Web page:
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Easy Woodworking Projects: What Makes Them So Easy?

If you are a woodworker in need of Easy Woodworking Plans, you’ve come to the right place. They are available right after the end of the article. You can read on or simply scroll down to the links now.

I can think of at least two reasons why a woodworker would look for an easy project. One is that he or she is a beginner and wants learn with easy projects before progressing to more challenging ones. The other is that an experienced craftsman may want a project that can be completed quickly.

This article is written for the beginner.

An easy project has few parts. A wooden hot pad is an example of a very simple project. It can be made with only one part, and can be square with all straight cuts. Sanding such an item is easy because the grain goes in one direction. A hot pad can be more difficult if made like a butcher block with dark- and light-colored woods in a checkerboard pattern all inlaid in a picture-frame-border. Although more difficult than a simple hot pad, this project can still be classifed as moderately easy.

An easy project has straight cuts. The hot-pad example above would be more difficult if it were round. Table saws and miter saws are designed to make straight cuts. Straight cuts on such saws are easy to achieve because the saw reduces the factor of human error. You set it up, and the saw itself make the cut straight. A curved cut, on the other hand, requires skill and patience and is much more difficult. The difficulty is increased if you cut out several identical curved pieces.

An easy project has simple joints. In the butcher block hot pad example above, I said that it could still be considered moderately easy. That’s because all the joints are butt joints. Butt joints are simply fastening two pieces of wood together. It’s the easiest way to do it, but it is also the weakest. To add strength to a joint you do one or both of the following. One is to increase the gluing surface between the two pieces such as with a lap joint. The other is to shape the wood in such a way that it tends to stay together by itself such as with a dovetail joint.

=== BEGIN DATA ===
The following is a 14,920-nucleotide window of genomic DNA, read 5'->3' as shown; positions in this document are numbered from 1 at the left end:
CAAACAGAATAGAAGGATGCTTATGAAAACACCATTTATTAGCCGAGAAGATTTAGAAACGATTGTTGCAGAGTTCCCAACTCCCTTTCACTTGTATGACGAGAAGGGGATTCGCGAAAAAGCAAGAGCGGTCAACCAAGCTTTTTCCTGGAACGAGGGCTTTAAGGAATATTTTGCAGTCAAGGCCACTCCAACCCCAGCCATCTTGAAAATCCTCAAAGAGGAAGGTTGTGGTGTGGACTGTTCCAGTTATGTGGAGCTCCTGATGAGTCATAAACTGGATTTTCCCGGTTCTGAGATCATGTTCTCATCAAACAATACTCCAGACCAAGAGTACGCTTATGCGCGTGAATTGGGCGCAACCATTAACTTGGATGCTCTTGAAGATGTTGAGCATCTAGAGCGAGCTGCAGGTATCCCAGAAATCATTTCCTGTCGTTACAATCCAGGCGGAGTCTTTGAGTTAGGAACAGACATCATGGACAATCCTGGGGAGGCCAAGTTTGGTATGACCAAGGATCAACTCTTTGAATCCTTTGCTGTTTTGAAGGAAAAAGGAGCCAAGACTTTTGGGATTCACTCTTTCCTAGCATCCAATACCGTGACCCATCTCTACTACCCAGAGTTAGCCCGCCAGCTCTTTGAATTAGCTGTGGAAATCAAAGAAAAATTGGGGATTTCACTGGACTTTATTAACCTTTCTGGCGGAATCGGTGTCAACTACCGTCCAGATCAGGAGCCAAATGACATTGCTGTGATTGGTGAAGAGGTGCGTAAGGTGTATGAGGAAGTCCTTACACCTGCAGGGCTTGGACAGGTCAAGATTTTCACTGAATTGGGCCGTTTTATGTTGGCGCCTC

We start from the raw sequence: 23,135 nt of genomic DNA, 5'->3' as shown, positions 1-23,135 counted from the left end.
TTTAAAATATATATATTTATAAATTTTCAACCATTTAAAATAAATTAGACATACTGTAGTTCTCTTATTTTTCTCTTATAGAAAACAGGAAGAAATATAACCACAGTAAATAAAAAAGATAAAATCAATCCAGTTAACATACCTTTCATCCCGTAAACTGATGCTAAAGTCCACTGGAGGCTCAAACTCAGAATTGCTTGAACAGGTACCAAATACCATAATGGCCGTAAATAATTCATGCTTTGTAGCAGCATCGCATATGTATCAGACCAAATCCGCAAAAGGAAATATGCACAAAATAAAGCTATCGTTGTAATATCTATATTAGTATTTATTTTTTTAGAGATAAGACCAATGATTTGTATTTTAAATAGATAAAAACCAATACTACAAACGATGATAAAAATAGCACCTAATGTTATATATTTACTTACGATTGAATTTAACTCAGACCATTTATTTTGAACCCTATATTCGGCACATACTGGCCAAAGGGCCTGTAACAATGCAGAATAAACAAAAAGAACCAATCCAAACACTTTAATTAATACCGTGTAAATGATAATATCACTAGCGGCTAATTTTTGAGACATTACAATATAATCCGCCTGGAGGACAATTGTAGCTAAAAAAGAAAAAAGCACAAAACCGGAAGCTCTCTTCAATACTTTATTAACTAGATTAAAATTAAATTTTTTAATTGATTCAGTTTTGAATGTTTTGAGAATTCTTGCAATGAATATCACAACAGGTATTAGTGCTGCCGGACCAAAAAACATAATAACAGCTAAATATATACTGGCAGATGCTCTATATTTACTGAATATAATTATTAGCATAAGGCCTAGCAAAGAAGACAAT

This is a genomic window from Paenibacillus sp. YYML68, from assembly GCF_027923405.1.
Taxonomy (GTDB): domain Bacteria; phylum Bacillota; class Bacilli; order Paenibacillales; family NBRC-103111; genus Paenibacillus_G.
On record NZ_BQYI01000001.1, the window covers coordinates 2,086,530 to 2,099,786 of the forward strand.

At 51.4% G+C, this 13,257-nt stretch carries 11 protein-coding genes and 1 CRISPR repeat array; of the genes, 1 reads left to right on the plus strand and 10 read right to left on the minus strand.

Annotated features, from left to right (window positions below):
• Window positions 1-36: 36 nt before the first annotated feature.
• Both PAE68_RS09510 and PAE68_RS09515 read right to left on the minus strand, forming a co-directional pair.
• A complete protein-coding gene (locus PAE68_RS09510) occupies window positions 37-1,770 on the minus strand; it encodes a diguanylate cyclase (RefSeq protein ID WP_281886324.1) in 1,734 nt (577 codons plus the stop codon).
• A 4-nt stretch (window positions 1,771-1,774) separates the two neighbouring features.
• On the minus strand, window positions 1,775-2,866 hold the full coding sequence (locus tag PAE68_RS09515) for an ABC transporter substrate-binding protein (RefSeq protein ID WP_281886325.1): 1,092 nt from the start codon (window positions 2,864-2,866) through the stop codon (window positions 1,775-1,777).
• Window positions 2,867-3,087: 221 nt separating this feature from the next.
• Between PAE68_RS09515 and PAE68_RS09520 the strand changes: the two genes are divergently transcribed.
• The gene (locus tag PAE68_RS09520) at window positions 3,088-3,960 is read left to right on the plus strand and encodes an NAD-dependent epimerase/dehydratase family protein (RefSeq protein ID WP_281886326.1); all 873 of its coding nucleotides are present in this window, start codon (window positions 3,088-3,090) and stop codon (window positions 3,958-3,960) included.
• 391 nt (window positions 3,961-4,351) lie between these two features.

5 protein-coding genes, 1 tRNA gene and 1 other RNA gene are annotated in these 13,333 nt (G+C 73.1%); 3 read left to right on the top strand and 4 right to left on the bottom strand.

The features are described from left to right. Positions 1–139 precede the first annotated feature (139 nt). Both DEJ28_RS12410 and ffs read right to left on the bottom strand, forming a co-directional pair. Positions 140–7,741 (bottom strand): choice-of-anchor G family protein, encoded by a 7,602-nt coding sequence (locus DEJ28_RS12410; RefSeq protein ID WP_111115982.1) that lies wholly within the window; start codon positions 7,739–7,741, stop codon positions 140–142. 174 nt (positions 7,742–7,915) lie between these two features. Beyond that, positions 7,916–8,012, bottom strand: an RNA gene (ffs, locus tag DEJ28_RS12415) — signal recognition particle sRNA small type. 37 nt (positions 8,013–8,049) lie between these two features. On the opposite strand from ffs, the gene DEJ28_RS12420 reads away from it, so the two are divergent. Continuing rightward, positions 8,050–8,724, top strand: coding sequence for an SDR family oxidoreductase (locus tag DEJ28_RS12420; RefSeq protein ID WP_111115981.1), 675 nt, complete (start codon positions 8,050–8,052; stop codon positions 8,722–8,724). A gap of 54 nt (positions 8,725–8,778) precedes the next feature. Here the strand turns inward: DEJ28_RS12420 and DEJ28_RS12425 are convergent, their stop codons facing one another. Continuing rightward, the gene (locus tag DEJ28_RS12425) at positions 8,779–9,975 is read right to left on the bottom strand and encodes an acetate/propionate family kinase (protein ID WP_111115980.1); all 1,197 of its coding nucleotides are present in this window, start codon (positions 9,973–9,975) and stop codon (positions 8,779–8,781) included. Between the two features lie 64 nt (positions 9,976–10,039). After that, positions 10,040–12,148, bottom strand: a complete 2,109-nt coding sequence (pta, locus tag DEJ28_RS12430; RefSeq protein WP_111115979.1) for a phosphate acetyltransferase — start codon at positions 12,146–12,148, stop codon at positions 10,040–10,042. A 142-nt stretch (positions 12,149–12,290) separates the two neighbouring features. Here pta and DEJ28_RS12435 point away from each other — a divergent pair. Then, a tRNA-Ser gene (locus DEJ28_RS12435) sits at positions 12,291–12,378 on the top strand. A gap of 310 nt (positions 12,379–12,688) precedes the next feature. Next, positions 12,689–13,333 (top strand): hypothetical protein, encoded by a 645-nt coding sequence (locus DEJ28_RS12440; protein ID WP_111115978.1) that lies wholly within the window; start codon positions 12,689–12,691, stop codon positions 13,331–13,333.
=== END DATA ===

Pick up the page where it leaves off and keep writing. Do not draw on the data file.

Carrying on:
An easy project has non-critical measurements. When building a magnificent piece of furniture, an error in measurement as little as 1/32 of an inch can create a flaw in the finished product that is unacceptable because it will glare at you every time you see it. On the other hand, when building a bird house an error as large as 1/8 of an inch is not that critical. The bird house will be in a tree where you can’t see it very well, and the birds won’t even notice.

An easy project has a noncritical procedure. When building a house, one of the most difficult wood working projects, the contractor is particularly concerned that everything gets completed in the right order. It’s critical. For example, the electrician does his wiring first then the drywall hanger begins. On the other hand, with a bird house you can actually build the roof first.

An easy project has an excellent plan. Always start with a good, well illustrated, step-by-step plan. Such a plan takes away guesswork and gives you confidence. It will make an easy project even easier.

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